Behind the Scenes: Storytelling and Group Process

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One of the great ironies of designing highly participatory, emergent processes is that they require a lot of work. We walk through and practice design scenarios. We scrutinize every last detail, from the wording of each question to the layout of the physical space. It’s exhausting, but it’s also incredibly fun and gratifying, and the results more than make it worth it.

We’ve written a rough description of our design process, but the best way to understand it is to experience it firsthand. However, we now have some short video clips from the design process of one of our projects, and it might offer a glimpse into what we do, how we think, and how we design.

For the past year, we’ve been working with the Delta Conservancy to help build shared understanding with a diverse set of stakeholders around water issues in the Sacramento-San Joaquin Delta. The Delta provides water to 25 million people throughout California and spans three million acres of fertile land. It hosts 750 species of plants and wildlife, including more than 55 species of fish. It hosts half a million acres of farmland and is home to half a million people and 200,000 jobs. Most of the Delta is below sea level, protected by over a thousand miles of levees that need maintenance and upkeep.

Protecting this region, its inhabitants, their way of life, and the water that runs through it is a critical issue for all of California. We’ve been facilitating a conversation with leaders in the region to try and navigate this incredibly complex and contentious issue. It’s been challenging and gratifying.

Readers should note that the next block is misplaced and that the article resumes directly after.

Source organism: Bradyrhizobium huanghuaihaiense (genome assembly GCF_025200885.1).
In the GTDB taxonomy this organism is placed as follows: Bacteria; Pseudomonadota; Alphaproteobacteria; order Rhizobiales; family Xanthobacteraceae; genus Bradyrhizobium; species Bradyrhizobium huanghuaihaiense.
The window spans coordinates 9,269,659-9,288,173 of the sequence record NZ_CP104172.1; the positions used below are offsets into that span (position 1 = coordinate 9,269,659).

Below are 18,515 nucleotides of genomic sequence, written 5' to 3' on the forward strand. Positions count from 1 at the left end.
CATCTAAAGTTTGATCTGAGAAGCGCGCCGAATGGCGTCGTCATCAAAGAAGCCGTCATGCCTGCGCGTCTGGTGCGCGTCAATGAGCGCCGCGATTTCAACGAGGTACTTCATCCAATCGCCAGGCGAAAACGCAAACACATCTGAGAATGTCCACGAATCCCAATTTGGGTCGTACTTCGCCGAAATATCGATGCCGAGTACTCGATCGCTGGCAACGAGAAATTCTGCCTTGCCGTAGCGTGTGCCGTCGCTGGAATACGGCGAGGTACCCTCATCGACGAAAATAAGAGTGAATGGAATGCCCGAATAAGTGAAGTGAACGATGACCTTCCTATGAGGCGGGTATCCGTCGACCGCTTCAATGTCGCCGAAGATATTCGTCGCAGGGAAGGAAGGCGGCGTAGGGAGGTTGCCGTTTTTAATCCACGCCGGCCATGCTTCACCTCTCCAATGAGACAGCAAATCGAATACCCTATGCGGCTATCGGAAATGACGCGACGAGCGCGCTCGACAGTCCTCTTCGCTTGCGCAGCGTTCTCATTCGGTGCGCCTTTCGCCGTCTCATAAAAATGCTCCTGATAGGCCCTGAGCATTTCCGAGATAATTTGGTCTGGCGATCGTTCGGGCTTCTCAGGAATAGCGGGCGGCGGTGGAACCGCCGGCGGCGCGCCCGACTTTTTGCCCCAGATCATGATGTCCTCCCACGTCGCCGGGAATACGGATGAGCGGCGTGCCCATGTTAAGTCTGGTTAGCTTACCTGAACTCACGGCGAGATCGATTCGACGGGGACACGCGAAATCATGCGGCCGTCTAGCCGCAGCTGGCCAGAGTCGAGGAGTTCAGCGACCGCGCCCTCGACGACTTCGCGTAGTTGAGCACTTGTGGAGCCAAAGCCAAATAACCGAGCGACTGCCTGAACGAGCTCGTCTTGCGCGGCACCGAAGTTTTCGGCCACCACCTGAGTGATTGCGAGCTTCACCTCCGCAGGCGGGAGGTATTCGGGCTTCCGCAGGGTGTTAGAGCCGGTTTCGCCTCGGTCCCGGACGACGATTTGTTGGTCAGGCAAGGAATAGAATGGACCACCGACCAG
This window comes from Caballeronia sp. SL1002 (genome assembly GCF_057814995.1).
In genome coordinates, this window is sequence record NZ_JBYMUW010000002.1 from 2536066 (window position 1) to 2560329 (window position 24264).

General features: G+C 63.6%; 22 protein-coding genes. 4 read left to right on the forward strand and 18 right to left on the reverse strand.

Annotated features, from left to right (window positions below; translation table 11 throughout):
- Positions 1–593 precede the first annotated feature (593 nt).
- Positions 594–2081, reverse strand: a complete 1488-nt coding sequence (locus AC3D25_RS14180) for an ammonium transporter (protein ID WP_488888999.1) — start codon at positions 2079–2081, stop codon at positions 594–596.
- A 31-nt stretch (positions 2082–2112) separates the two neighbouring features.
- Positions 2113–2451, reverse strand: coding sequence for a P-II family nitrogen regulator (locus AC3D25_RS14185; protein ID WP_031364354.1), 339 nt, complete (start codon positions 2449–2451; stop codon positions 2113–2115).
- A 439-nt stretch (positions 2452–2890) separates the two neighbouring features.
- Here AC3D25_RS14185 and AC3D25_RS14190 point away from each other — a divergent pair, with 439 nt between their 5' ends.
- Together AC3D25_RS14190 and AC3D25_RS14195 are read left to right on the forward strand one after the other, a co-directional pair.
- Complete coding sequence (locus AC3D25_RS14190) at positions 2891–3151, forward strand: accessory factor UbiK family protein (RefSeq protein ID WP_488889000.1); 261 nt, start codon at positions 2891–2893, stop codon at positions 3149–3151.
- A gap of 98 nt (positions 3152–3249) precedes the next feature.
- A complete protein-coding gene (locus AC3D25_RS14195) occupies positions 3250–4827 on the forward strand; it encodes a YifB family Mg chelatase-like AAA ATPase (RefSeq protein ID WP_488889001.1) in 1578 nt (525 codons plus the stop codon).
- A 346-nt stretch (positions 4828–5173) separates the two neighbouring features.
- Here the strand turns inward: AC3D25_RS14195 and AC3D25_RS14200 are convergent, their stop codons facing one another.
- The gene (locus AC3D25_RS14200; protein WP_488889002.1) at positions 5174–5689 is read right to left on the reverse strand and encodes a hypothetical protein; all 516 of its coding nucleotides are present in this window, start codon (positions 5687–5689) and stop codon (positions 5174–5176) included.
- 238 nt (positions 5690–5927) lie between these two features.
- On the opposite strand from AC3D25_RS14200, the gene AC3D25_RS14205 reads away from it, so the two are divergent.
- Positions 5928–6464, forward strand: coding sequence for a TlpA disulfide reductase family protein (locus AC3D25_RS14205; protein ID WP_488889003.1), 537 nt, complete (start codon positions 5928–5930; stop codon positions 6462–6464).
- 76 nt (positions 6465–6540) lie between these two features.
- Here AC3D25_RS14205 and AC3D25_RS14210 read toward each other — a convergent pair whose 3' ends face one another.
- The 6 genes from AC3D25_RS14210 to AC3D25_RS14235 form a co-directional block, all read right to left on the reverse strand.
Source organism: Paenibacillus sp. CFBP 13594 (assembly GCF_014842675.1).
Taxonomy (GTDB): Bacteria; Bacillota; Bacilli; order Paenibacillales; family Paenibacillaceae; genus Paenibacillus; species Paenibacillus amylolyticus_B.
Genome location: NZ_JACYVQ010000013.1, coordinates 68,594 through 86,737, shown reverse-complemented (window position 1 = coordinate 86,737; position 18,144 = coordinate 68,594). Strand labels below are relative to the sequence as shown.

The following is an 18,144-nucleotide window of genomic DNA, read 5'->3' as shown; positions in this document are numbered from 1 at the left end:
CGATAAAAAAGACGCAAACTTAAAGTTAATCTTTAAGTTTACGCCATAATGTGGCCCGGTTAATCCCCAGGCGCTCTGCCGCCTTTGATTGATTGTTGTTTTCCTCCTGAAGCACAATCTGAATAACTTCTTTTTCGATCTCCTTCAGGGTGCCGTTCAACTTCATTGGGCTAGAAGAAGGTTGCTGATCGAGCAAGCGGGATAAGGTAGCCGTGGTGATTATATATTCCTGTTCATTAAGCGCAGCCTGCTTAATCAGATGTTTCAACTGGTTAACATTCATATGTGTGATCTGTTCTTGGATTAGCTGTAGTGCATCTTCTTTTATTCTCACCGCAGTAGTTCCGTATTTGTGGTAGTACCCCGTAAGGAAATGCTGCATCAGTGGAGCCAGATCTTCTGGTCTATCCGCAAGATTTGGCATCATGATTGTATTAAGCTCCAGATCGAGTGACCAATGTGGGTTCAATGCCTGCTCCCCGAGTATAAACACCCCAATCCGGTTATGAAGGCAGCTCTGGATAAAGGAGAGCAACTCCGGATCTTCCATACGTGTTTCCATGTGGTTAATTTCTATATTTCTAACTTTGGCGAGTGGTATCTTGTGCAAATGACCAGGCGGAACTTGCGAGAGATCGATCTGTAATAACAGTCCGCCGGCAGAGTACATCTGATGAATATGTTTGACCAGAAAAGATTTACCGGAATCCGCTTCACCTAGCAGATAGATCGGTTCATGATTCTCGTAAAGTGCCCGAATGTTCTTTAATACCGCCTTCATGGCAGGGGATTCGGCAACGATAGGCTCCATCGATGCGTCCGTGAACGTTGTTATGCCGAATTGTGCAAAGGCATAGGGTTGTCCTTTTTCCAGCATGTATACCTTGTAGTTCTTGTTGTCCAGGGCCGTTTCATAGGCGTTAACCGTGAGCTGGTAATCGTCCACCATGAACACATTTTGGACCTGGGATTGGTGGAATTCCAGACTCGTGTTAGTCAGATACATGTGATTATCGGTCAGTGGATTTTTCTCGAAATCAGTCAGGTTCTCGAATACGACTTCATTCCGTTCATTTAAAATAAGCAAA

One of our critical design questions has been how to scale the progress that happens inside of the room with our participants. We knew that transparency and storytelling would be a critical part of the process. We hired Joe Mathews, an accomplished journalist and expert on all things California, to be our storyteller. However, as we were designing the process, we still had many open questions about what the story would look like, and how it would be told.

Back in April, we held a design meeting at beautiful Rush Ranch, just south of Suisuin City in the Delta. Most of our team was there, including our client, Campbell Ingram of the Delta Conservancy, Joe (via Skype), and our partner in this process, Jeff Conklin of CogNexus. While we were working, Jeff captured this clip of me and Kristin Cobble discussing storytelling possibilities:

I love this clip for a variety of reasons. It offers a peek into our design process, including some of Kristin’s on-the-fly brilliance and wisdom. It shows us moving around the computer with Joe via Skype, so that he could participate remotely. Even though Campbell’s not talking in this particular clip, it shows how we make the client partners in the design process. And, it’s interesting to compare what we explored in our design conversations with what we actually ended up doing, which you can see on our Delta Dialogues project website.

After all of our meetings, we debrief what we discussed. Kristin captured the first part of our debrief in this short clip:

Sadly, we don’t do all of our debriefs out in nature like this. But we do try to connect with the places with which we’re working, so that we have a more visceral sense of the work and why it matters.